Dig It – November Tips From The Secret Gardener

Mahonia in garden

The UK has just recorded its warmest November day according to the Met Office. On the first day of the month temperatures were hotter at 22.3C in Trawsgoed, Wales, than in Barcelona. The average maximum November temperature ranges from 13C in the South of England to 10C in Scotland.

In the unseasonably warm weather, nectar plants such as Perennial Wallflower Bowles Mauve, Red Valerian and Red Campion are still blooming in the South of England. It is important to provide continuous nectar sources for butterflies before they enter hibernation and for those emerging early next year. The warm soil provides an ideal opportunity to plant a selection of shrubs that will flower in turn over the winter and into the spring and summer, attracting butterflies, moths and bees.

Mahonia Mahonia x media 'Charity'

mahonia square picSlender spikes of pale yellow flowers, with a Lily of the Valley scent, appear from November to March. Speckled Wood butterflies have been seen nectaring on Mahonia recently and it is also a favourite of the Red Admiral.

This hardy, upright, evergreen shrub has rosettes of large, dark green, holly-like leaves. It prefers full or partial shade with moderately fertile, moist or well-drained soil. It can reach 5m high by 4m wide. The flowers are often followed by small, deep purple berries, which are much loved by birds.

Laurustinus Viburnum tinus

viburnum tinus squareClusters of scented, star-shaped, white flowers open from pink buds from December to April, followed by dark blue-black fruit.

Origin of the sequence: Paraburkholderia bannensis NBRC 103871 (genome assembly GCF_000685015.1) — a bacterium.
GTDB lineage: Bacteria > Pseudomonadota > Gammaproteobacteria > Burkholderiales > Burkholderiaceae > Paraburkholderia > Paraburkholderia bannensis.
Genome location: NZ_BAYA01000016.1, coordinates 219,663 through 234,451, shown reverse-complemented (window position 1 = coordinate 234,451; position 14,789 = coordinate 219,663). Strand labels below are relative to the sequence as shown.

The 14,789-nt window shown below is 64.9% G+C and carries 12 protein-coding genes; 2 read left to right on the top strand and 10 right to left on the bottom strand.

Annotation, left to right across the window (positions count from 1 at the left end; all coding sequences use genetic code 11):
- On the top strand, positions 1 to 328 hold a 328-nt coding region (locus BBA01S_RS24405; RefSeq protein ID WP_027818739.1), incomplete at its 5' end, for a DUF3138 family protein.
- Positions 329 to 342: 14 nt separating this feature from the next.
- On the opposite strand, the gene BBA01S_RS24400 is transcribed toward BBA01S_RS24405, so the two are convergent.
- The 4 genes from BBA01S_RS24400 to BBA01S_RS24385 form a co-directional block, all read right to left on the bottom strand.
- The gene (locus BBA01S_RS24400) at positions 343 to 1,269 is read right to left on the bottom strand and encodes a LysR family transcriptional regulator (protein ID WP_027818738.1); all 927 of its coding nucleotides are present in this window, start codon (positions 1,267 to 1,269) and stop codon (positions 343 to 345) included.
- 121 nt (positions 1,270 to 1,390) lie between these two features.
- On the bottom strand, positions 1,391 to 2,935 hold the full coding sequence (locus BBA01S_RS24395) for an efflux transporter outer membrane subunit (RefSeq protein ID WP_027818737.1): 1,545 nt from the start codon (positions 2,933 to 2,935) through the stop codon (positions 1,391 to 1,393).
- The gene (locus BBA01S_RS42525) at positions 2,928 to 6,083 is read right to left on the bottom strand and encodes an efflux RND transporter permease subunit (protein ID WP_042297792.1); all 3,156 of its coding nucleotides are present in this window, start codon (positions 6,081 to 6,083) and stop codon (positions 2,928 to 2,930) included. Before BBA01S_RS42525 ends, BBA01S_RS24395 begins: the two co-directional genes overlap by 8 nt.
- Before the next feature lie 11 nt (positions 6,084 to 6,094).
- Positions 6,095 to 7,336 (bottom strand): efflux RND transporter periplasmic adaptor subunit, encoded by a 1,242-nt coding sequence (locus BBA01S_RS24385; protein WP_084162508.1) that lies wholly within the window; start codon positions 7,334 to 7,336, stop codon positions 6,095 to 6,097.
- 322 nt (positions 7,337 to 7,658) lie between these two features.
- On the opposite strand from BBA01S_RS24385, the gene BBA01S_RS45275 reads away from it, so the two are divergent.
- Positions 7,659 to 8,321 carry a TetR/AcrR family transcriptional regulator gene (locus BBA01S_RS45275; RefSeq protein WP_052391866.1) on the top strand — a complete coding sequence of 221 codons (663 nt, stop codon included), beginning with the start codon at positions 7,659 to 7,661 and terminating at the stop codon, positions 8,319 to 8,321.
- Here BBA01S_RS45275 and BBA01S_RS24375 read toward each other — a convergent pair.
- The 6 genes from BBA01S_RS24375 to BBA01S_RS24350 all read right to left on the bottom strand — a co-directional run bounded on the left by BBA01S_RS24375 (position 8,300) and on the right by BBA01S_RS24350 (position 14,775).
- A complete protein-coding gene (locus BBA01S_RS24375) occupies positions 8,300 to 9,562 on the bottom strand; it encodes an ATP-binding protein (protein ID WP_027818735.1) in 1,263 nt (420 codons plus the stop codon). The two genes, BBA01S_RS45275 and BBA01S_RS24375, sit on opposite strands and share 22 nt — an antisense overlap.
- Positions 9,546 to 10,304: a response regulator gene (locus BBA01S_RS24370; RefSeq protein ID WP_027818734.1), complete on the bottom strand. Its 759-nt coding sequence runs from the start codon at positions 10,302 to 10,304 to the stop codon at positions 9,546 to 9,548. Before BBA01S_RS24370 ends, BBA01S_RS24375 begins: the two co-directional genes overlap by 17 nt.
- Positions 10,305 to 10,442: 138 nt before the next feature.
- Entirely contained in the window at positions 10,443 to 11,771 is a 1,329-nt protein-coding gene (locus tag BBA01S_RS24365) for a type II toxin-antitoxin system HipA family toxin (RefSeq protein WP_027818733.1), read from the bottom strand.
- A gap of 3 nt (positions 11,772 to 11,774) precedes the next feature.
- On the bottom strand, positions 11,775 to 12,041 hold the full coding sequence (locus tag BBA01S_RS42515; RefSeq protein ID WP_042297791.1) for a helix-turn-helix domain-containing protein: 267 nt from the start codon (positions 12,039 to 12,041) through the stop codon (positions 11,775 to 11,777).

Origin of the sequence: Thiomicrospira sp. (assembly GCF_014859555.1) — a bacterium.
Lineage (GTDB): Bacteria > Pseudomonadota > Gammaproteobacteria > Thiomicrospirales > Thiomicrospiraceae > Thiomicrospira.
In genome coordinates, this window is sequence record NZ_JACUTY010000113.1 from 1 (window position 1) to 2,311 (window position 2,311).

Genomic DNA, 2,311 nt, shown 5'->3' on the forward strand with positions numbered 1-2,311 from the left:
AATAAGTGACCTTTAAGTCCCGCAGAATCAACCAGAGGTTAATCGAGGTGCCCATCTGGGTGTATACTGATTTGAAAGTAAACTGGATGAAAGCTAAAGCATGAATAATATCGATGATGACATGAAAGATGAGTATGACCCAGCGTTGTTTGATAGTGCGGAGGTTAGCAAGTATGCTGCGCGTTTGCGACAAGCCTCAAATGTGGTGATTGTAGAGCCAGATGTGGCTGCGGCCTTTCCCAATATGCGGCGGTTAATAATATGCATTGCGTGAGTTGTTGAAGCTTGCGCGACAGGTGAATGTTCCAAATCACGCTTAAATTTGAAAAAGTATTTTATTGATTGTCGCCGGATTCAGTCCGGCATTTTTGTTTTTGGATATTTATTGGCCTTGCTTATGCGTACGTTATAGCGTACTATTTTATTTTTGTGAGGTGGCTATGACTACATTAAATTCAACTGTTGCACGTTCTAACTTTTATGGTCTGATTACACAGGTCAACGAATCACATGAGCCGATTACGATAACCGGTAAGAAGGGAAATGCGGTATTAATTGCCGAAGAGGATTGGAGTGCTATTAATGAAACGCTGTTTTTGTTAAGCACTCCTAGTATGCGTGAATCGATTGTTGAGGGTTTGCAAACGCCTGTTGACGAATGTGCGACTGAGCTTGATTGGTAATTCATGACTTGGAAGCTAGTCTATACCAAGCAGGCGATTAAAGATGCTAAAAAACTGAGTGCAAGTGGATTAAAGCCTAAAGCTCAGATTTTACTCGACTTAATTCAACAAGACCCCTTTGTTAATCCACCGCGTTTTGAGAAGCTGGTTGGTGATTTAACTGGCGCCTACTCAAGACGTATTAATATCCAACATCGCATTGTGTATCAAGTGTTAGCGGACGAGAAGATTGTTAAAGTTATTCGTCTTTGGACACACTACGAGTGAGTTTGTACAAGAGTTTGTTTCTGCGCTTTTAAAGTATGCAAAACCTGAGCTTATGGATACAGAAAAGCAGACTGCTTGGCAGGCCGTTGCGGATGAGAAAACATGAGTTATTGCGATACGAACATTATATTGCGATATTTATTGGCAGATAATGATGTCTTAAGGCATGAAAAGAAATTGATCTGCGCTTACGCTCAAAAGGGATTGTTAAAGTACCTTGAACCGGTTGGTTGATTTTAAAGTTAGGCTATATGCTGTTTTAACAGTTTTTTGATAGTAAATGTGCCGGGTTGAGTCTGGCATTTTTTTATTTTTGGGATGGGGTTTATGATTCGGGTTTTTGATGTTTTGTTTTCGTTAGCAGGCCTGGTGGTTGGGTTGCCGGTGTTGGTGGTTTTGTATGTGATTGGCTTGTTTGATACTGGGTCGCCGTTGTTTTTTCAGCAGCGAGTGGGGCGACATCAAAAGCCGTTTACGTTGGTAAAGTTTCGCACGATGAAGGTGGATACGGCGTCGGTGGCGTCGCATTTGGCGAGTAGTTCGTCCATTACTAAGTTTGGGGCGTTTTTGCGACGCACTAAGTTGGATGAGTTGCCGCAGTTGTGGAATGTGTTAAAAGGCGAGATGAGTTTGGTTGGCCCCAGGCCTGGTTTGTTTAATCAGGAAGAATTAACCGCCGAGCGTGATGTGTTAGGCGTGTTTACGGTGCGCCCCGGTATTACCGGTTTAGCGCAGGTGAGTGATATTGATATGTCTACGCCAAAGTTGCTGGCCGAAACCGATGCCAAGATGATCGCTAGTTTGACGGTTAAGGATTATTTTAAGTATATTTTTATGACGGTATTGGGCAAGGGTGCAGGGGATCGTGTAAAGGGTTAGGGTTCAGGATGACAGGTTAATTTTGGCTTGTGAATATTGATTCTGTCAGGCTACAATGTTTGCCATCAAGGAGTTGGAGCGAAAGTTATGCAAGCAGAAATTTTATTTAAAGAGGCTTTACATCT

This hardy, evergreen shrub, with dark green foliage, is easy to grow and will reach 3m x 3m. It needs moderately fertile, moist, well-drained soil and will thrive in sun or part shade. It can be used as a hedging plant and trimmed in early summer if needed.

Viburnum tinus ‘Eve Price’ has scented, pinkish-white flowers from December to April and is denser and more compact than the species (above).

Viburnum tinus ‘Gwenllian’ has scented, pink-tinted white flowers from October to March.

Gold-edged Winter Daphne Daphne odora 'Aureomarginata'

Daphne Adora squareClusters of small, highly-scented, pale pink flowers appear from January to March.

This compact, evergreen shrub, of 1.5m height and spread, has dark green leaves with yellow margins. The flowers are followed by red fruit. It needs moderately fertile, well-drained soil in a sheltered position in sun or partial shade. It is slow growing and pruning should be kept to a minimum.


Californian Lilac Ceanothus x delileanusGloire de Versailles’

Powder blue, sweetly-scented flowers occur from June to October.

The quick-growing, deciduous shrub, which reaches around 1.5m high, should be planted into fertile, well-drained soil in full sun, with shelter from cold winds. It can be grown as a free standing specimen or trained against a wall or fence.

Bluebeard Caryopteris x clandonensis ‘Heavenly Blue’

Clusters of dark blue flowers appear in August and September.

The upright stems, reaching 1m high, hold aromatic, grey-green leaves. This hardy and drought tolerant plant needs moderately fertile, well-drained soil in full sun. In March prune all of the flowered stems back hard.

Please enjoy these delightfully fragrant shrubs, which will brighten the winter days to come. I’d also be interested to know which pollinators find them a valuable source of nectar in your garden.  


Happy Gardening!

The Secret Gardener